EVERY garden starts with an idea. That idea could be as simple as a child planting a seed in a patch of ground outside.
That seed grows into a tree and then over the years plants go in around it and before you know it a garden exists or the idea could be a complete design with three-dimensional images and computer generated images.
Which approach is more correct? Neither in truth.
But if you want a garden to be more than just a collection of plants then you need to give thought to what you want to achieve from it.
Your outdoor space is every bit as important as that indoors in terms of living space and because the elements used to create this outdoor living space are living and constantly changing then care must be taken as to which plants are used and where.
Your personal taste should have a big influence on the creation of your garden.
If your preference is for clean lines and minimalism and your interior is all about pale colours and simplicity, then the space outside should reflect that.
Equally, if your taste is more for a bit of everything and a bit all over the place then perhaps the garden could reflect that.
Now that’s not to say that everything needs to be strictly designed and that the garden needs to fit a certain label to the nth degree. No, the garden should also be free and a space to enjoy and be free from the burdens and chores that dictate in other aspects of life.
Those of us that live and breathe gardening and garden design understand that behind every well-designed garden there is a team of talented and dedicated professionals: the landscape architect or garden designer, the landscape contractor and the nurseryman. Each has a unique and essential role to play.
The Garden & Landscape Designers Association celebrates its 21st seminar on Saturday 11 February at the Crowne Plaza Hotel, Santry, Dublin 9. This seminar is a meeting of minds for those in the industry where new ideas are discussed, and guest speakers are welcomed.
This year speakers will be: Sue and Bleddyn Jones whorun Crûg Farm Plants in North Wales, who spend up to three months every year collecting plants in remote corners of Asia, the Americas, and Europe. Their work has resulted in discoveries of many exciting species, new to science, as well as the discovery of an entirely new genus.
Their first ever display at Chelsea won the coveted President’s Award and since then they have won many RHS Gold Medals They will speak about the fascinating world of plant collecting in South East Asia, in a wet climate with steep terrain, illustrating how many of the plants we are now familiar with have been discovered, plus exciting new discoveries and introductions to come from their more recent trips.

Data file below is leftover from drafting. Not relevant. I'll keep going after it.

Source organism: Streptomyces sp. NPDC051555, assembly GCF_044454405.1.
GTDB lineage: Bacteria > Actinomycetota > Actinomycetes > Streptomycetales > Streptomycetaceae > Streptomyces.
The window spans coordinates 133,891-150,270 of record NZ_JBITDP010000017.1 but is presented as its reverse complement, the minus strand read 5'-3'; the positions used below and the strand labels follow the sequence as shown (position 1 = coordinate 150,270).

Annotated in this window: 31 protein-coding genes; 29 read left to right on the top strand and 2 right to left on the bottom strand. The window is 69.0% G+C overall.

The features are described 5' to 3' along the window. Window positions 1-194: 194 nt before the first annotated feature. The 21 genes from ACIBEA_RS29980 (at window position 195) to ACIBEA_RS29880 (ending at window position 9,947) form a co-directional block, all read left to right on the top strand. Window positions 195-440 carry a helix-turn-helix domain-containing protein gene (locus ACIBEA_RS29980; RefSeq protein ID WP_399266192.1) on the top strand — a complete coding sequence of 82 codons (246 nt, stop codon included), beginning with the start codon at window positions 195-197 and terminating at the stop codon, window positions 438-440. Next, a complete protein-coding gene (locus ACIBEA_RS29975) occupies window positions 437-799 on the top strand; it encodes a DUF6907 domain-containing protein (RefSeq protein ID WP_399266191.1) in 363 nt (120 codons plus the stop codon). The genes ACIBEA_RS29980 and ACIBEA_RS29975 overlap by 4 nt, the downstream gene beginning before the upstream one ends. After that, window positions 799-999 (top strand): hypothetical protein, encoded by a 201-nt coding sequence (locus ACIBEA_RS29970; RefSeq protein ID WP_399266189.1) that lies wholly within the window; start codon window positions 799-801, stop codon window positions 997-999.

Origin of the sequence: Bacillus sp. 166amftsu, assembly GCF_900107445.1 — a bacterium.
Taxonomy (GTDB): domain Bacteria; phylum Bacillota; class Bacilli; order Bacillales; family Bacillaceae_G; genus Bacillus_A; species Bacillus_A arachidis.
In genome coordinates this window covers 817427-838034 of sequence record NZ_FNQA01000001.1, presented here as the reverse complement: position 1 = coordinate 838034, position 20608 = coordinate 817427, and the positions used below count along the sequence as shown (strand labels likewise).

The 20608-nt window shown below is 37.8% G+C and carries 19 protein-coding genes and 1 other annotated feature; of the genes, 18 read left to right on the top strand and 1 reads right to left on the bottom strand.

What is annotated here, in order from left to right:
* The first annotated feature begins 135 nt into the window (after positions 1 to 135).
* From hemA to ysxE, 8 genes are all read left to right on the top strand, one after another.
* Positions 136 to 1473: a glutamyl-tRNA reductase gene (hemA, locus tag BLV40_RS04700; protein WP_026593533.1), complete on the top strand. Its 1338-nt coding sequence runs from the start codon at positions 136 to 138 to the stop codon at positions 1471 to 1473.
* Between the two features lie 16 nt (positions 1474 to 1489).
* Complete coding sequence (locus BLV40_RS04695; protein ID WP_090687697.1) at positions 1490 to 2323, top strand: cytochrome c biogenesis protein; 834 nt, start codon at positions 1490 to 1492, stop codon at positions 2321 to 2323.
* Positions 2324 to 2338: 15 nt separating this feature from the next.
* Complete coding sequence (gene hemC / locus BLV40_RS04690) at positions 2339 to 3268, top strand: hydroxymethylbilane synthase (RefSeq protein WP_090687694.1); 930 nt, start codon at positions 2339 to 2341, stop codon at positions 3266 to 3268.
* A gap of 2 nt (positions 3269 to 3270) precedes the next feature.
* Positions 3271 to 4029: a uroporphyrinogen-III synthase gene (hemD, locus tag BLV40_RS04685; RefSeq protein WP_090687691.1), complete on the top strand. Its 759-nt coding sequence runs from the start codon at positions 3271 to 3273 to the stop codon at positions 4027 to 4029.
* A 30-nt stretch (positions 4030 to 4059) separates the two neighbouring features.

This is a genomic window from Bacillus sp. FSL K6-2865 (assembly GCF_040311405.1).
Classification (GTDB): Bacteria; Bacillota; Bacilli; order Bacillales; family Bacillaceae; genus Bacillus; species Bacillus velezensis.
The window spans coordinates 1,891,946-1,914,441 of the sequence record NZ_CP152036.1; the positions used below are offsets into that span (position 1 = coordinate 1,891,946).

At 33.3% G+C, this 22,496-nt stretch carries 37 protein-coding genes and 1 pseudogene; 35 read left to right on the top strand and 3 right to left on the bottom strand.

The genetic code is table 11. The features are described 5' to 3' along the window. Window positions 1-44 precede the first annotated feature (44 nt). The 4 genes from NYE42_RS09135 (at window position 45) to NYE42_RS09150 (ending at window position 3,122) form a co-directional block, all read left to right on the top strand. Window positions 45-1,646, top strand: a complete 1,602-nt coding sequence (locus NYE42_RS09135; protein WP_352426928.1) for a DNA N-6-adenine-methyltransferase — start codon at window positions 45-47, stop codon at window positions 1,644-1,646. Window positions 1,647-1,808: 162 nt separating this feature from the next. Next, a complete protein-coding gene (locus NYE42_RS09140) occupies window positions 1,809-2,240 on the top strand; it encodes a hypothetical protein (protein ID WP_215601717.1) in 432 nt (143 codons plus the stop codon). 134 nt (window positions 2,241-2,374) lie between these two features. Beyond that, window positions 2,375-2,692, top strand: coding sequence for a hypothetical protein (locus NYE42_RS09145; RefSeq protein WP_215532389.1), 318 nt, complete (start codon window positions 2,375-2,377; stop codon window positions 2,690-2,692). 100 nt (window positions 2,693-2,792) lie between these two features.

, ASLA, is an internationally recognised architect and landscape architect from Athens where he has his own architecture and landscape practice. The practice won first prize for the urban space fronting the new Acropolis Museum.
He taught at Harvard and has won many awards for his work. He is the current chairman of the Natural Environment council of the Greek Society for Natural and Cultural Preservation. Thomas has written about and participated in conferences focusing on ecology, landscape, and the city.
For over 20 years (1994 to 2014) Emma worked as practice director for the internationally renowned landscape designer Arabella Lennox-Boyd, who designed the new look Airfield in Dundrum.
In 2014 she and Libby Russell (also an ex-employee of Arabella’s) set up Mazzullo + Russell Landscape Design. Emma has overseen commercial and domestic landscape projects ranging from a half acre roof garden in the City of London and four Chelsea Flower Show gardens to many large private and commercial landscapes in Britain, Europe, Russia, the Ukraine, Hong Kong and North America.
of the design bureau Van Mierlo Tuinen in The Netherlands is a multi-award winner and specialises in creating adventurous gardens and bold garden structures.
He says: “The garden should be an extension of your house, assimilate with the existing surroundings and fit your way of life. My purpose is to create natural wellness experiences in the garden that give you joy. I do that by bringing together nature, architecture and people with craftsmanship, attention to detail and care.”
For more info www.glda.ie or firstname.lastname@example.org Tel: 01-294 0092